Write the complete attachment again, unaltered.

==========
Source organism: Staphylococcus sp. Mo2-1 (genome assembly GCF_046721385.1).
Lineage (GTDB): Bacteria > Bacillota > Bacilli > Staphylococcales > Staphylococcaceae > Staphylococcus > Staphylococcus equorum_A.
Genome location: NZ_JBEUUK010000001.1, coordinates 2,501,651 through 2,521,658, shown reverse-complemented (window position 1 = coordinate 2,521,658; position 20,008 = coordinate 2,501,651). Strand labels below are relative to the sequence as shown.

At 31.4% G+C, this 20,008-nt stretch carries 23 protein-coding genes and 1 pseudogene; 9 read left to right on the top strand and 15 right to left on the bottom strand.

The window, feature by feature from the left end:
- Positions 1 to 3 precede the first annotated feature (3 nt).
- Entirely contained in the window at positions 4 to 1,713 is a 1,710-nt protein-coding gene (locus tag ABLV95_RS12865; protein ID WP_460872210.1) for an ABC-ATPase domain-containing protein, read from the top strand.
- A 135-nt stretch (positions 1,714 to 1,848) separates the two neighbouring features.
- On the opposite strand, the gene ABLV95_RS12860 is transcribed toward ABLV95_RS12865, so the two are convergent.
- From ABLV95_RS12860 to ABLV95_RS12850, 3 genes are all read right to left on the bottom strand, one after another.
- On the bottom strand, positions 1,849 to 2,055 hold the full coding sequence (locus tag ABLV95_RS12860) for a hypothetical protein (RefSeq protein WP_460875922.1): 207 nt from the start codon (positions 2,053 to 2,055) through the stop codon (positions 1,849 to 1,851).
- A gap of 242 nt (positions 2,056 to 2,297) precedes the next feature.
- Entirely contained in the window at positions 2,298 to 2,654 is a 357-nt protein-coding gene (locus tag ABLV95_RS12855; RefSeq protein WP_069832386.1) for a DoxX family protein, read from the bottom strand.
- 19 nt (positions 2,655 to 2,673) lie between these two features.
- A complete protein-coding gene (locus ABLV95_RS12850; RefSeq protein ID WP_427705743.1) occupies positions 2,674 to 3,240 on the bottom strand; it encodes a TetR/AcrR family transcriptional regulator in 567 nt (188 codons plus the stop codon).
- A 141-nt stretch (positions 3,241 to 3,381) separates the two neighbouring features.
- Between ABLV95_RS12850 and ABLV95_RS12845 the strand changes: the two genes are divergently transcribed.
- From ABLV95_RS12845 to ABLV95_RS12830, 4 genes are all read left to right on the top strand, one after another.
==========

Source organism: Staphylococcus sp. Mo2-1 (genome assembly GCF_046721385.1).
Lineage (GTDB): Bacteria > Bacillota > Bacilli > Staphylococcales > Staphylococcaceae > Staphylococcus > Staphylococcus equorum_A.
Genome location: NZ_JBEUUK010000001.1, coordinates 2,501,651 through 2,521,658, shown reverse-complemented (window position 1 = coordinate 2,521,658; position 20,008 = coordinate 2,501,651). Strand labels below are relative to the sequence as shown.

At 31.4% G+C, this 20,008-nt stretch carries 23 protein-coding genes and 1 pseudogene; 9 read left to right on the top strand and 15 right to left on the bottom strand.

The window, feature by feature from the left end:
- Positions 1 to 3 precede the first annotated feature (3 nt).
- Entirely contained in the window at positions 4 to 1,713 is a 1,710-nt protein-coding gene (locus tag ABLV95_RS12865; protein ID WP_460872210.1) for an ABC-ATPase domain-containing protein, read from the top strand.
- A 135-nt stretch (positions 1,714 to 1,848) separates the two neighbouring features.
- On the opposite strand, the gene ABLV95_RS12860 is transcribed toward ABLV95_RS12865, so the two are convergent.
- From ABLV95_RS12860 to ABLV95_RS12850, 3 genes are all read right to left on the bottom strand, one after another.
- On the bottom strand, positions 1,849 to 2,055 hold the full coding sequence (locus tag ABLV95_RS12860) for a hypothetical protein (RefSeq protein WP_460875922.1): 207 nt from the start codon (positions 2,053 to 2,055) through the stop codon (positions 1,849 to 1,851).
- A gap of 242 nt (positions 2,056 to 2,297) precedes the next feature.
- Entirely contained in the window at positions 2,298 to 2,654 is a 357-nt protein-coding gene (locus tag ABLV95_RS12855; RefSeq protein WP_069832386.1) for a DoxX family protein, read from the bottom strand.
- 19 nt (positions 2,655 to 2,673) lie between these two features.
- A complete protein-coding gene (locus ABLV95_RS12850; RefSeq protein ID WP_427705743.1) occupies positions 2,674 to 3,240 on the bottom strand; it encodes a TetR/AcrR family transcriptional regulator in 567 nt (188 codons plus the stop codon).
- A 141-nt stretch (positions 3,241 to 3,381) separates the two neighbouring features.
- Between ABLV95_RS12850 and ABLV95_RS12845 the strand changes: the two genes are divergently transcribed.
- From ABLV95_RS12845 to ABLV95_RS12830, 4 genes are all read left to right on the top strand, one after another.